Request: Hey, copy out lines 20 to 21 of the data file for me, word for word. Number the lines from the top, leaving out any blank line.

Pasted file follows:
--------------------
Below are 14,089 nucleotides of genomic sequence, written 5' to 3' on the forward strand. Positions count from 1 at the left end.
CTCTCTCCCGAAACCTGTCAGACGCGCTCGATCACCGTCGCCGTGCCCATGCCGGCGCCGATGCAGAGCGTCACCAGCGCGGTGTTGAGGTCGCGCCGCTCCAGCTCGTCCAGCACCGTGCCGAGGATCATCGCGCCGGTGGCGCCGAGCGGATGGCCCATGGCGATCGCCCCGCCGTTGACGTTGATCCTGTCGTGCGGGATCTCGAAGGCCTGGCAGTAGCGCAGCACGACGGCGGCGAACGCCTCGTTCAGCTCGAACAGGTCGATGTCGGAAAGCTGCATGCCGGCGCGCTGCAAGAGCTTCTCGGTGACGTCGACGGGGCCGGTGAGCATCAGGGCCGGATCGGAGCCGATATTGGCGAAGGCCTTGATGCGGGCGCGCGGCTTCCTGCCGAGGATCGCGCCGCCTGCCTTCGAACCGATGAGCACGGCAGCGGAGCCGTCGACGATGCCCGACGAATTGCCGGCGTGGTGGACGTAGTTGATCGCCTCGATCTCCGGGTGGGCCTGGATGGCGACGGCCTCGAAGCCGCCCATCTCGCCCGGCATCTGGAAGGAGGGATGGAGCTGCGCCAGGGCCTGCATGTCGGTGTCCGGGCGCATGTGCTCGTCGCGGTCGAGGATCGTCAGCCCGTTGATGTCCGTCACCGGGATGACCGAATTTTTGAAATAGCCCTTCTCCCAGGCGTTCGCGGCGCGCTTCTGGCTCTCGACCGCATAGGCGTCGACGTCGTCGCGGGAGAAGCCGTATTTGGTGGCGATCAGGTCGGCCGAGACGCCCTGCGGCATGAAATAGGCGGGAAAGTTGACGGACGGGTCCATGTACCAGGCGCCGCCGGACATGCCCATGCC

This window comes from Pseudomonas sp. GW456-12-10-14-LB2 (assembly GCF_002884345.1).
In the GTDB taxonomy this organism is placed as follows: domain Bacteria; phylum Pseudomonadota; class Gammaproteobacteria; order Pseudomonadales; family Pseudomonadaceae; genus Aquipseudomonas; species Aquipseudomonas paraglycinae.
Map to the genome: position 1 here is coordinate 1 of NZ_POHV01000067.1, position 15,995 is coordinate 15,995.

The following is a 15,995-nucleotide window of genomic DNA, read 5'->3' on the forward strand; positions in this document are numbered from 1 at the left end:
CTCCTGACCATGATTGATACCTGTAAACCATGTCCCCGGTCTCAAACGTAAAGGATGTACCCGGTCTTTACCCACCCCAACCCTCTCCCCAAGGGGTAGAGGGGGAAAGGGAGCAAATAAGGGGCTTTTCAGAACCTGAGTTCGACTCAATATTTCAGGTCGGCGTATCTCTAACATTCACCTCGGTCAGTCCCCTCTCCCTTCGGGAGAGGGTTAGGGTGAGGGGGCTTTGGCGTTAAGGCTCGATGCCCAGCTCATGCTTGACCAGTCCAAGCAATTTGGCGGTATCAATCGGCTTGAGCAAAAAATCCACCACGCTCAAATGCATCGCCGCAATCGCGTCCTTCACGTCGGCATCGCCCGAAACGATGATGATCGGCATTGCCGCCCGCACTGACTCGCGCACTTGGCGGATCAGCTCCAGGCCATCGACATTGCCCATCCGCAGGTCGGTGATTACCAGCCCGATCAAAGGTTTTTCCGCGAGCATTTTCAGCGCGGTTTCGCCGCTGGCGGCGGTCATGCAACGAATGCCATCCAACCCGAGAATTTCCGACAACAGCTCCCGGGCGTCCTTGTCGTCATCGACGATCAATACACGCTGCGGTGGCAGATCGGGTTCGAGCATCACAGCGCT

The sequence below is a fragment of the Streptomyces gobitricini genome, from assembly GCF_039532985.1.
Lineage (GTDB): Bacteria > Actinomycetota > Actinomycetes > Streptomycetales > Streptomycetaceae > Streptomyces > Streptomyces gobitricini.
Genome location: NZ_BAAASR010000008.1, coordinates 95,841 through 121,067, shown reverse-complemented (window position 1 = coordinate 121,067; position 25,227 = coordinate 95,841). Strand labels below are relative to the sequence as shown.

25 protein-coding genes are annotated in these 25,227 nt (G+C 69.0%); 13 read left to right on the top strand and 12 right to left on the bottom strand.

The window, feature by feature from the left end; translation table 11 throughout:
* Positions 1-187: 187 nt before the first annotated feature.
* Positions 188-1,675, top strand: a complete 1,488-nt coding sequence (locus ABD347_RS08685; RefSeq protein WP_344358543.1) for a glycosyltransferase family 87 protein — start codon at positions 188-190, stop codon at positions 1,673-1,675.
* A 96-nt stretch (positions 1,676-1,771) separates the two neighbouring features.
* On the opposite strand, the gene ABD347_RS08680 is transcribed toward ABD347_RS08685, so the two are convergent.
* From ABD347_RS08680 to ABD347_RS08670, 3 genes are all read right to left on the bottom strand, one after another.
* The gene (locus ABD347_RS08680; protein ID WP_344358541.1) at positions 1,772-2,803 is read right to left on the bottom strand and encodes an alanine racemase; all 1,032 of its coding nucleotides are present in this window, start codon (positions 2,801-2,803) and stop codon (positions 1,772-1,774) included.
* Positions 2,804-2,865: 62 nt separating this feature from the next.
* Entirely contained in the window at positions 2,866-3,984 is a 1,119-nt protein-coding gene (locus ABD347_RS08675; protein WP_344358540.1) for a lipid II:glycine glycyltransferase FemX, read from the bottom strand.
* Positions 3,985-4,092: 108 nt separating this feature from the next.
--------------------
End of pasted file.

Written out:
* Entirely contained in the window at positions 2,866-3,984 is a 1,119-nt protein-coding gene (locus ABD347_RS08675; protein WP_344358540.1) for a lipid II:glycine glycyltransferase FemX, read from the bottom strand.
* Positions 3,985-4,092: 108 nt separating this feature from the next.